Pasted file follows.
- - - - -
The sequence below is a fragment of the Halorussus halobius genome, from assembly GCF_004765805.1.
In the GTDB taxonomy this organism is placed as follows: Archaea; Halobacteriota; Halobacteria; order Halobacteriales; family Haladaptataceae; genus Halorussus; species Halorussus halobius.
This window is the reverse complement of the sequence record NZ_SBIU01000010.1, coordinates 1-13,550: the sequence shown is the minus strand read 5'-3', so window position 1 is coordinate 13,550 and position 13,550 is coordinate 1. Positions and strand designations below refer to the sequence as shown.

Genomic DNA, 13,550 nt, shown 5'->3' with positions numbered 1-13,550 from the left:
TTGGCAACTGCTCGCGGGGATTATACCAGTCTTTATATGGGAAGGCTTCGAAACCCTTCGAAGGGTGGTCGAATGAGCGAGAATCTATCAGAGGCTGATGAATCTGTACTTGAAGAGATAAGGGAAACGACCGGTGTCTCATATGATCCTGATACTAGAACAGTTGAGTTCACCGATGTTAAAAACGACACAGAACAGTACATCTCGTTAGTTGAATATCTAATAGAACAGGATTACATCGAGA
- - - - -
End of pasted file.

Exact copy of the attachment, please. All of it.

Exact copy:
The sequence below is a fragment of the Halorussus halobius genome, from assembly GCF_004765805.1.
In the GTDB taxonomy this organism is placed as follows: Archaea; Halobacteriota; Halobacteria; order Halobacteriales; family Haladaptataceae; genus Halorussus; species Halorussus halobius.
This window is the reverse complement of the sequence record NZ_SBIU01000010.1, coordinates 1-13,550: the sequence shown is the minus strand read 5'-3', so window position 1 is coordinate 13,550 and position 13,550 is coordinate 1. Positions and strand designations below refer to the sequence as shown.

Genomic DNA, 13,550 nt, shown 5'->3' with positions numbered 1-13,550 from the left:
TTGGCAACTGCTCGCGGGGATTATACCAGTCTTTATATGGGAAGGCTTCGAAACCCTTCGAAGGGTGGTCGAATGAGCGAGAATCTATCAGAGGCTGATGAATCTGTACTTGAAGAGATAAGGGAAACGACCGGTGTCTCATATGATCCTGATACTAGAACAGTTGAGTTCACCGATGTTAAAAACGACACAGAACAGTACATCTCGTTAGTTGAATATCTAATAGAACAGGATTACATCGAGA